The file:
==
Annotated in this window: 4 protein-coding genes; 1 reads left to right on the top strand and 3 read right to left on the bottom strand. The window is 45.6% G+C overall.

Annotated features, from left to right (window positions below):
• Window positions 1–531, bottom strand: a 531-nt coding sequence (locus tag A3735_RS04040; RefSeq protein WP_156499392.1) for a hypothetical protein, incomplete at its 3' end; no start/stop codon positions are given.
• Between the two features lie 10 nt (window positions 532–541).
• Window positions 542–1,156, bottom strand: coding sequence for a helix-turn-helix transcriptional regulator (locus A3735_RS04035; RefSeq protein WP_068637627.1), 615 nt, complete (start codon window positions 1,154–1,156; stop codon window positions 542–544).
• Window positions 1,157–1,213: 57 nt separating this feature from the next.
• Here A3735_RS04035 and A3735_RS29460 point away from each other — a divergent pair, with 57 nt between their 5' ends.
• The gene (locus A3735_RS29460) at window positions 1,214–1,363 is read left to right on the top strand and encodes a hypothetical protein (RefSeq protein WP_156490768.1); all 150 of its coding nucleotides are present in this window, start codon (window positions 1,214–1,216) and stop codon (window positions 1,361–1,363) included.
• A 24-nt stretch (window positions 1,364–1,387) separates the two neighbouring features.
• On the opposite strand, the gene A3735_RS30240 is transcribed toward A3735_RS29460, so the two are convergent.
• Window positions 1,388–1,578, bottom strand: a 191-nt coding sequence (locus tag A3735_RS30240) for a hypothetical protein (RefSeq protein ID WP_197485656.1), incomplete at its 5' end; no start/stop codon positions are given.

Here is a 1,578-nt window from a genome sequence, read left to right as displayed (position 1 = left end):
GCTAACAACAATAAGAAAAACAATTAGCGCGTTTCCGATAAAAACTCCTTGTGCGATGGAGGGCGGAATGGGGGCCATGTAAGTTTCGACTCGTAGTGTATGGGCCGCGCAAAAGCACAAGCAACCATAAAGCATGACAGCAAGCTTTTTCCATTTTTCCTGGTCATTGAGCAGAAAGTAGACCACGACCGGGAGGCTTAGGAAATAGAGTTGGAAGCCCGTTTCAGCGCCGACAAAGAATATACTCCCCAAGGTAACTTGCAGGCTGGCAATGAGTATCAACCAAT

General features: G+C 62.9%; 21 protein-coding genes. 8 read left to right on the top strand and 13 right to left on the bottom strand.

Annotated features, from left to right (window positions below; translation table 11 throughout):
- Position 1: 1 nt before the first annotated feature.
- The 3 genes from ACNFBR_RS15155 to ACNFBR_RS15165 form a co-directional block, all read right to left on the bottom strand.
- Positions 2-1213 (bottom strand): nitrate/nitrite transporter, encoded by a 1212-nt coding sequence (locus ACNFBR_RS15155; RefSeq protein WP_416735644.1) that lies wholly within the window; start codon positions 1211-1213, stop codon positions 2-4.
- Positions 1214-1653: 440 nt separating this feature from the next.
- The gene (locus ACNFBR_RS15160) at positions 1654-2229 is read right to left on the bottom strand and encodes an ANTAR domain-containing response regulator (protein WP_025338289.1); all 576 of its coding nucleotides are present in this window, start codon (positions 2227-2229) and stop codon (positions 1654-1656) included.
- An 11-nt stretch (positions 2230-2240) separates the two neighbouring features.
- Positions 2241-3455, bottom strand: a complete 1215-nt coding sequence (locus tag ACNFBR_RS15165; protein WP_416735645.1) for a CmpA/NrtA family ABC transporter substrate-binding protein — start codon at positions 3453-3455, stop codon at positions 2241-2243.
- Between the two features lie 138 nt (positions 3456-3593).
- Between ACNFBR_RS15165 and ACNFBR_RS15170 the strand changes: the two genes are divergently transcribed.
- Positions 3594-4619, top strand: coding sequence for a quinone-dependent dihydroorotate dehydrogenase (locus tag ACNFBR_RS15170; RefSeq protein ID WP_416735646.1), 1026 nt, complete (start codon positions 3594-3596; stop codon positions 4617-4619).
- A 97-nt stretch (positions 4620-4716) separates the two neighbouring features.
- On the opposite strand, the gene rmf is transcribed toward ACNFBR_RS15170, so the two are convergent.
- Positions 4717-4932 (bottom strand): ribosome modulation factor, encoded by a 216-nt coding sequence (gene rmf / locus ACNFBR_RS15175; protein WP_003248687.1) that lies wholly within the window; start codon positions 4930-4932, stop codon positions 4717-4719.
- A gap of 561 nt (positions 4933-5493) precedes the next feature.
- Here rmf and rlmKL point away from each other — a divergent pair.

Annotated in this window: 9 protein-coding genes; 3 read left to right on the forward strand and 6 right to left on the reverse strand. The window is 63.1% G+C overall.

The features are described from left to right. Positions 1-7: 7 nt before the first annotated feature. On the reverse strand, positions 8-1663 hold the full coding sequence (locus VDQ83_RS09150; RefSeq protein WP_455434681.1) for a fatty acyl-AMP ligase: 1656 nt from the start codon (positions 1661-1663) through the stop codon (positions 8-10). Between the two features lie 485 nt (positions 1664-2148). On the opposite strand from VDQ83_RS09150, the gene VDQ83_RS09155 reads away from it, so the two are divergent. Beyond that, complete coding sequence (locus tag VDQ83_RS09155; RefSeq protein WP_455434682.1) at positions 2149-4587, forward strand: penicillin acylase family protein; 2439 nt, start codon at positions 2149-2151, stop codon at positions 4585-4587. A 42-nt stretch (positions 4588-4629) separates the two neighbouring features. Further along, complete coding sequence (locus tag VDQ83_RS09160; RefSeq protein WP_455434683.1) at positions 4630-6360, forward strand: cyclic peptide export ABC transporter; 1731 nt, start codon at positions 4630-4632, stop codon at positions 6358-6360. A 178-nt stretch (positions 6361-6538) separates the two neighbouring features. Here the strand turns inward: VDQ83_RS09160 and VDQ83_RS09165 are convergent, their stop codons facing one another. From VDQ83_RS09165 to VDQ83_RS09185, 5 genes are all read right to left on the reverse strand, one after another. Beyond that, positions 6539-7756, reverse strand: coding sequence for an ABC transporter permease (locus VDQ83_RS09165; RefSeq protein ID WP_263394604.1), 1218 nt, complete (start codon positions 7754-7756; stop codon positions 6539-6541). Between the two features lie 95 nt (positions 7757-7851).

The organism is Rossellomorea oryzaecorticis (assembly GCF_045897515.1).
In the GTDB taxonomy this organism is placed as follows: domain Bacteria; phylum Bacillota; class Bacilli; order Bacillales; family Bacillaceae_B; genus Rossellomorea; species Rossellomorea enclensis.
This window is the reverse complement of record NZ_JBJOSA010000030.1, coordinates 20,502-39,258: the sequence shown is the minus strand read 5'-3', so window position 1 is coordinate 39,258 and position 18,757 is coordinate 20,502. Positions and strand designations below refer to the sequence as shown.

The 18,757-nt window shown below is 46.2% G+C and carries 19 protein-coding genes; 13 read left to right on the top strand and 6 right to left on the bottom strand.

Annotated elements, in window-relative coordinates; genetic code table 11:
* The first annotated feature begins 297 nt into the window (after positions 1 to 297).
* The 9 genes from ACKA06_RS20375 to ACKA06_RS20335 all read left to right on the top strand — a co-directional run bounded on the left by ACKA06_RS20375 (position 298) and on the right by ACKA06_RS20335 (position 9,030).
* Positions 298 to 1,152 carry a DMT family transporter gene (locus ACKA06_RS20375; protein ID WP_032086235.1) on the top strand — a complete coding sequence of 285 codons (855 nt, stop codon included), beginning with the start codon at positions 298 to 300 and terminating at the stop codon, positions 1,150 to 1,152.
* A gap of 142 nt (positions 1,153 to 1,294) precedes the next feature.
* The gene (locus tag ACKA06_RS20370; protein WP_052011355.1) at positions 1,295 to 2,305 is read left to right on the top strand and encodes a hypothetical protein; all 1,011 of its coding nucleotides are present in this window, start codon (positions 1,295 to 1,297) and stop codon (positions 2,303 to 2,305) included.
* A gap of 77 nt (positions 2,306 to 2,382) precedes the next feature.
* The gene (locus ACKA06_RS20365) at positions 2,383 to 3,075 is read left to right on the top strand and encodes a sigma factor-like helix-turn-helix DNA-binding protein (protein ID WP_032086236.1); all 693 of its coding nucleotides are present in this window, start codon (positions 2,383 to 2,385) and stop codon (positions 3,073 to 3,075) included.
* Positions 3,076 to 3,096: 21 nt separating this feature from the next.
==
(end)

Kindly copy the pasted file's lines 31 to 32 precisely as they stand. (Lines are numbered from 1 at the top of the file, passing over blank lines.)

Annotated in this window: 9 protein-coding genes; 3 read left to right on the forward strand and 6 right to left on the reverse strand. The window is 63.1% G+C overall.

The features are described from left to right. Positions 1-7: 7 nt before the first annotated feature. On the reverse strand, positions 8-1663 hold the full coding sequence (locus VDQ83_RS09150; RefSeq protein WP_455434681.1) for a fatty acyl-AMP ligase: 1656 nt from the start codon (positions 1661-1663) through the stop codon (positions 8-10). Between the two features lie 485 nt (positions 1664-2148). On the opposite strand from VDQ83_RS09150, the gene VDQ83_RS09155 reads away from it, so the two are divergent. Beyond that, complete coding sequence (locus tag VDQ83_RS09155; RefSeq protein WP_455434682.1) at positions 2149-4587, forward strand: penicillin acylase family protein; 2439 nt, start codon at positions 2149-2151, stop codon at positions 4585-4587. A 42-nt stretch (positions 4588-4629) separates the two neighbouring features. Further along, complete coding sequence (locus tag VDQ83_RS09160; RefSeq protein WP_455434683.1) at positions 4630-6360, forward strand: cyclic peptide export ABC transporter; 1731 nt, start codon at positions 4630-4632, stop codon at positions 6358-6360. A 178-nt stretch (positions 6361-6538) separates the two neighbouring features. Here the strand turns inward: VDQ83_RS09160 and VDQ83_RS09165 are convergent, their stop codons facing one another. From VDQ83_RS09165 to VDQ83_RS09185, 5 genes are all read right to left on the reverse strand, one after another. Beyond that, positions 6539-7756, reverse strand: coding sequence for an ABC transporter permease (locus VDQ83_RS09165; RefSeq protein ID WP_263394604.1), 1218 nt, complete (start codon positions 7754-7756; stop codon positions 6539-6541). Between the two features lie 95 nt (positions 7757-7851).